For over 100 years, WRJ has annually published the Art Calendar to showcase Jewish artists and to give them a larger and more knowledgeable audience.
Feldman: This World AIDS Day we recommit ourselves to ending the pandemic and fulfilling the dream of millions around the world to live full lives in health.
Contact: Sean Thibault or Jonah Perlin
202.387.2800 | firstname.lastname@example.org
Washington, November 30, 2007 –In observance of the nineteenth World AIDS Day this weekend, Rabbi Marla Feldman, Director of the Commission on Social Action of Reform Judaism, issued the following statement:
As individuals from around the world gather together to renew their steadfast commitment to fight against one of the most deadly illnesses of the last quarter century, we remember all those who lost their lives to the HIV/AIDS pandemic in the past year and before. In their memory, we renew our commitment not only to work to prevent further loss of life due to HIV/AIDS, but also to lower the number of new infections.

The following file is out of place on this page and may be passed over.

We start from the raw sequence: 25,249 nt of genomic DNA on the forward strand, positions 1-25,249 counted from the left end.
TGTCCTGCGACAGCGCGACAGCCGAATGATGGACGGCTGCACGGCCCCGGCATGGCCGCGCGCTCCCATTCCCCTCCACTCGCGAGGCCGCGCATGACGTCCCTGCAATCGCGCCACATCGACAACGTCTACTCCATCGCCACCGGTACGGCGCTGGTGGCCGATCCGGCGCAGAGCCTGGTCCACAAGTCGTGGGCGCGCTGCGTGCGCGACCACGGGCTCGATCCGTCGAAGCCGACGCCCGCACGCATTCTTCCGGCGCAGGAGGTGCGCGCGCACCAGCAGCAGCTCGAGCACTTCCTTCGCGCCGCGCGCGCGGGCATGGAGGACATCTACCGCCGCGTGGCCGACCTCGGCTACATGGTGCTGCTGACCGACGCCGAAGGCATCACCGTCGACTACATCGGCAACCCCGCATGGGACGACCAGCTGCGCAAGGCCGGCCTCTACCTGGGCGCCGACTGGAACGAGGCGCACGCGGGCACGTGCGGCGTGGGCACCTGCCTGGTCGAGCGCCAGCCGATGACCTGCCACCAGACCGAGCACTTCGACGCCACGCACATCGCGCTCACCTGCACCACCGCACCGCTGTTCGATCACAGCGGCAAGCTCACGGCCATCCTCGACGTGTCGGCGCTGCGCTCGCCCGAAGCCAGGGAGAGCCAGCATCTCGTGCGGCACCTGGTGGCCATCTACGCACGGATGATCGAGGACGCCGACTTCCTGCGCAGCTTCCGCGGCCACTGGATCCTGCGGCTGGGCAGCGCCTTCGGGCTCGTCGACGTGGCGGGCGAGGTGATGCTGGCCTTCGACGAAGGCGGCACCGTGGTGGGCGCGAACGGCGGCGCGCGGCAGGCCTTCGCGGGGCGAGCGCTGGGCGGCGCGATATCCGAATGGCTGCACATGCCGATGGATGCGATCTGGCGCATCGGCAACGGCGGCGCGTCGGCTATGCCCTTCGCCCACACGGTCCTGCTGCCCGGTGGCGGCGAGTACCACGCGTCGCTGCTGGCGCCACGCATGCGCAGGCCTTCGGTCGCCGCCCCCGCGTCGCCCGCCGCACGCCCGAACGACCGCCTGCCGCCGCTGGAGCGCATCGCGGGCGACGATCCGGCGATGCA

While these goals may seem daunting, our belief that we can bring an end to global HIV/AIDS has been strengthened by recent findings which show that for the first time the prevalence rate of the disease has leveled off. It is clear that our past efforts have not been in vain and by working together we have shown we can make a difference.
There is still a great deal of work to do. More than 33 million people currently live with HIV/AIDS worldwide and the tragic reality is such that in all likelihood as many as 3 million more will die in the next year. We must fight for an expansion of funding for the President’s Emergency Plan For AIDS Relief (PEPFAR) when it is re-authorized this year. We must make sure that PEPFAR focuses not just on treatment but also on prevention, which currently accounts for only twenty percent of funding. We must remove earmarks that require specific funding for programs that take an “abstinence-only” approach, often diverting funding from the most proven and effective programs.
The Reform Jewish community has long been at the forefront of the effort to address the HIV/AIDS crisis at home and abroad. This World AIDS Day we recommit ourselves to ending the pandemic and fulfilling the dream of millions around the world to live full lives in health.